There's a 10-second self-timer, so you don't have to ask strangers to take your group photos.Kodak

For those of you who want to give your photos some added flair, you might like the Kodak STEP Touch, available for $130 from Amazon. It’s similar to the regular Kodak STEP, but the LCD touch screen allows you to edit your photos before you print them; you can also shoot short videos and even share your content straight to social media.

If you want to print photos from your smartphone gallery, there's the Kodak STEP Instant Mobile Photo Printer. This portable $80 printer connects to any iOS or Android device with Bluetooth capabilities and can print whatever photos you send to it.

The Kodak STEP Instant Mobile Photo Printer connects to an app that allows you to add filters and other effects to your photos. Kodak

All three Kodak STEP devices come with some of that magical printer paper, but you can order additional refills, too—a 20-sheet set costs $8 on Amazon.

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Humans First Arrived in North America 30,000 Years Ago, New Studies Suggest

Researcher samples cave sediments for DNA.
Researcher samples cave sediments for DNA.
Devlin A. Gandy

People occupied North America by roughly 11,000 BCE, but the exact timeline of how early humans first arrived on the continent is contested. Two new studies suggest that humans were living in North America as far back as 30,000 years ago—preceding some earlier estimates by more than 15,000 years.

According to the traditional narrative, the first North Americans were big game hunters who crossed a land bridge connecting Asia to North America around 13,000 years ago. They left behind distinct, fluted arrowheads and bone and ivory tools that were dubbed “Clovis” tools. “This narrative, known as ‘Clovis-first,’ was widely accepted for most of the 20th century until new archaeological evidence showed that humans were present in the continent before Clovis,” Lorena Becerra-Valdivia, an archaeological scientist with the Universities of Oxford and New South Wales and co-author of the new studies, tells Mental Floss. “Within academia, an earlier arrival of 16,000-15,000 years ago was generally accepted.”

Her new analysis pushes back that date by several millennia. The study, “The Timing and Effect of the Earliest Human Arrivals in North America,” published in the journal Nature, looks at radiocarbon and luminescence data from Beringia, a region that historically linked Russia and Alaska, and North America. A statistical model built with this data indicates that a significant human population was living on the continent long before the Clovis era. According to the study, these humans were likely present before, during, and after the Last Glacial Maximum—the period when ice sheets covered much of North America 26,000 to 19,000 years ago.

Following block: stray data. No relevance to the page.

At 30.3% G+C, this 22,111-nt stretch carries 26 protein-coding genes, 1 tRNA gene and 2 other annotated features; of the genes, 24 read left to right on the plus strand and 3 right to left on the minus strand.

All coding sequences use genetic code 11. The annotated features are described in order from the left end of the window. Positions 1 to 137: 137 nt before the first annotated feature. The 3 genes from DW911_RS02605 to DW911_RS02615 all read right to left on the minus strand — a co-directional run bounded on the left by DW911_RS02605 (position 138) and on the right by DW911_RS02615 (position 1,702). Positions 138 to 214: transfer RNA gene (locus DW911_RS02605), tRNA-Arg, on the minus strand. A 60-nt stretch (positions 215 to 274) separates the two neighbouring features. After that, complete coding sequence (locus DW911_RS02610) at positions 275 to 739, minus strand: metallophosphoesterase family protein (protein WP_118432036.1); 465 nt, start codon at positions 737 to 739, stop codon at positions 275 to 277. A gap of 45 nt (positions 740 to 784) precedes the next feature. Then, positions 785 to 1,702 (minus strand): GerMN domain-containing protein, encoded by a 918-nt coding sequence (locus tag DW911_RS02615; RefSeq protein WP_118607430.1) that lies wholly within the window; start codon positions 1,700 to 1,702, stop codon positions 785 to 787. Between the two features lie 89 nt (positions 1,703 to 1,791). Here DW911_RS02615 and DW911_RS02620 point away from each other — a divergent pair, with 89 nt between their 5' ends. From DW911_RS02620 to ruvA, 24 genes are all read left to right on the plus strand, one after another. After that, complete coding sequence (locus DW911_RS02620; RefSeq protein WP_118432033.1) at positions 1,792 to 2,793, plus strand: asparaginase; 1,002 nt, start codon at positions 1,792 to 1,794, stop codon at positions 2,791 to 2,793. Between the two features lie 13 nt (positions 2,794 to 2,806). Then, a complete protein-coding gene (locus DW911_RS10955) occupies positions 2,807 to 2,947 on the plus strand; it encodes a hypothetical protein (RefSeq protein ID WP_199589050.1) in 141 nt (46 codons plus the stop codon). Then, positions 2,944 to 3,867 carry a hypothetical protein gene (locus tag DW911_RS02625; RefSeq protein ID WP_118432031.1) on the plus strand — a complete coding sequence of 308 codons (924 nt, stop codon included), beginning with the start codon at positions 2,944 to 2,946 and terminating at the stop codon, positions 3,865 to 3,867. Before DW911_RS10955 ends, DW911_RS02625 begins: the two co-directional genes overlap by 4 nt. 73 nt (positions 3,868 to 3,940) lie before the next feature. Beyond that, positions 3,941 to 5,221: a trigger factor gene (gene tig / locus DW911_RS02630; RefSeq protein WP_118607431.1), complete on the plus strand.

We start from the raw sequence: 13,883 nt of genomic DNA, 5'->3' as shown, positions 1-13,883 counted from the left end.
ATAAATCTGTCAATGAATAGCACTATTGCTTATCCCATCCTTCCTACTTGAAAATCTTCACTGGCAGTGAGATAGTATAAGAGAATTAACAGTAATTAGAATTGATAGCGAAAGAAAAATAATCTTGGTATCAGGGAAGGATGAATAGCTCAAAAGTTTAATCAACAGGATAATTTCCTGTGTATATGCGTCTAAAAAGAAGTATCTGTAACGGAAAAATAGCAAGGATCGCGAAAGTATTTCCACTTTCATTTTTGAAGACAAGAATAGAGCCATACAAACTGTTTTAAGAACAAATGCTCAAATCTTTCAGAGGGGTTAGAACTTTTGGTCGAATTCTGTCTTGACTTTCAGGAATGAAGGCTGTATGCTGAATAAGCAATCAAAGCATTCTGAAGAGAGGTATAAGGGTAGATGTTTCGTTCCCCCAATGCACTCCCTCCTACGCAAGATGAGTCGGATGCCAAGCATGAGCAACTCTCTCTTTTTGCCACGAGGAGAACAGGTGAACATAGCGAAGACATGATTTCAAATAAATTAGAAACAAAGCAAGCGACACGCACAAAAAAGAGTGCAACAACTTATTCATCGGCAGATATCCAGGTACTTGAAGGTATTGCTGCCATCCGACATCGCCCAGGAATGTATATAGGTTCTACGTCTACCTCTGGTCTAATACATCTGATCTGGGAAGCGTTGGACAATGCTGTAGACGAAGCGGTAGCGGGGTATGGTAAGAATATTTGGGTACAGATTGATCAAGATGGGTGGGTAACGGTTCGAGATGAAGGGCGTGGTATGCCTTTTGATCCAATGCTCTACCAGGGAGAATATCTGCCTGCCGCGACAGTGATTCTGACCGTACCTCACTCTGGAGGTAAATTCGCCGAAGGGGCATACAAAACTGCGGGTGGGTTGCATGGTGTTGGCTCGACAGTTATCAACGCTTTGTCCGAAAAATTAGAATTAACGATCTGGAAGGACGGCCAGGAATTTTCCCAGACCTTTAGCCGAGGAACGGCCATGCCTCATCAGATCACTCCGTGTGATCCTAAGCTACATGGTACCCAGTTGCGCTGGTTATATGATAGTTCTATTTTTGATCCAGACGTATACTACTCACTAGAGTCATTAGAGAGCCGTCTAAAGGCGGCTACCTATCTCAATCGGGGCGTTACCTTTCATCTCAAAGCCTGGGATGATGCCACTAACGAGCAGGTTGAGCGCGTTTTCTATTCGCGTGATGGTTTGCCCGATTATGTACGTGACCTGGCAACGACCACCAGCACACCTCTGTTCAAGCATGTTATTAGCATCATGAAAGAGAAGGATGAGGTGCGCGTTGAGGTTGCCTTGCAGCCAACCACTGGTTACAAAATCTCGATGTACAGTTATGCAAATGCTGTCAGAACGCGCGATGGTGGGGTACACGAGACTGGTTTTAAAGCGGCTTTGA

Stone tool found below the Last Glacial Maximum layer.Ciprian Ardelean

These findings also contradict the land bridge theory. Rather than making a straightforward journey from Asia to North America and populating the southern half of the continent as the Clovis people were thought to have done, the first humans may have entered the Americas by traveling down the Pacific Coast. “These are paradigm-shifting results that shape our understanding of the initial dispersal of modern humans into Americas,” Becerra-Valdivia says. “They suggest exciting and interesting possibilities for what likely was a complex and dynamic process.”

The second, related study in Nature, ”Evidence of Human Occupation in Mexico Around the Last Glacial Maximum,” supports this new narrative. In it, researchers from institutes in Mexico, the UK, and other countries share artifacts and environmental DNA uncovered from Chiquihuite Cave—a high-altitude cave in Zacatecas, central Mexico. The tools, plant remains, and environmental DNA collected there paint of picture of human life dating back 13,000 to 30,000 years ago. The evidence shows that the site was more than just a stopping point, and the people living there had adapted to the high altitudes and harsh mountain landscape.

The two studies not only offer insight on when the first North Americans arrived on the continent, but who they were and how they lived. The Americas would have looked a lot different to humans during the Last Glacial Maximum than they did to the Clovis people millennia later. The fact that the first North Americans left behind far fewer artifacts than the Clovis people shows that their populations stayed relatively small. “Humans at Chiquihuite Cave would have faced the harshness of the Last Glacial Maximum, the peak of the last Ice Age, which would have kept their population at a low density,” Becerra-Valdivia says. “Clovis peoples, in contrast, thrived well after the last Ice Age, expanding widely through the continent during a period of globally warmer temperatures. Their life ways and subsistence patterns, therefore, would have been very different.”